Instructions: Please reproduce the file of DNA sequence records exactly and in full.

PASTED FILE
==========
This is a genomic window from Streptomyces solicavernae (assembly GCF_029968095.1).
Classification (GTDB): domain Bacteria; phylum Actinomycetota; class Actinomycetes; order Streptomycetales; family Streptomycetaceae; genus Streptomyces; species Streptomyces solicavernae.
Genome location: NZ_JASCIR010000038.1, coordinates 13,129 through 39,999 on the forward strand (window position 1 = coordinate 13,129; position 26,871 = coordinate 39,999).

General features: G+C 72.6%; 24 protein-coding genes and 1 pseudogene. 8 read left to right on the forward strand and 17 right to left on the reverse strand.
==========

This is a genomic window from Streptomyces solicavernae (assembly GCF_029968095.1).
Classification (GTDB): domain Bacteria; phylum Actinomycetota; class Actinomycetes; order Streptomycetales; family Streptomycetaceae; genus Streptomyces; species Streptomyces solicavernae.
Genome location: NZ_JASCIR010000038.1, coordinates 13,129 through 39,999 on the forward strand (window position 1 = coordinate 13,129; position 26,871 = coordinate 39,999).

General features: G+C 72.6%; 24 protein-coding genes and 1 pseudogene. 8 read left to right on the forward strand and 17 right to left on the reverse strand.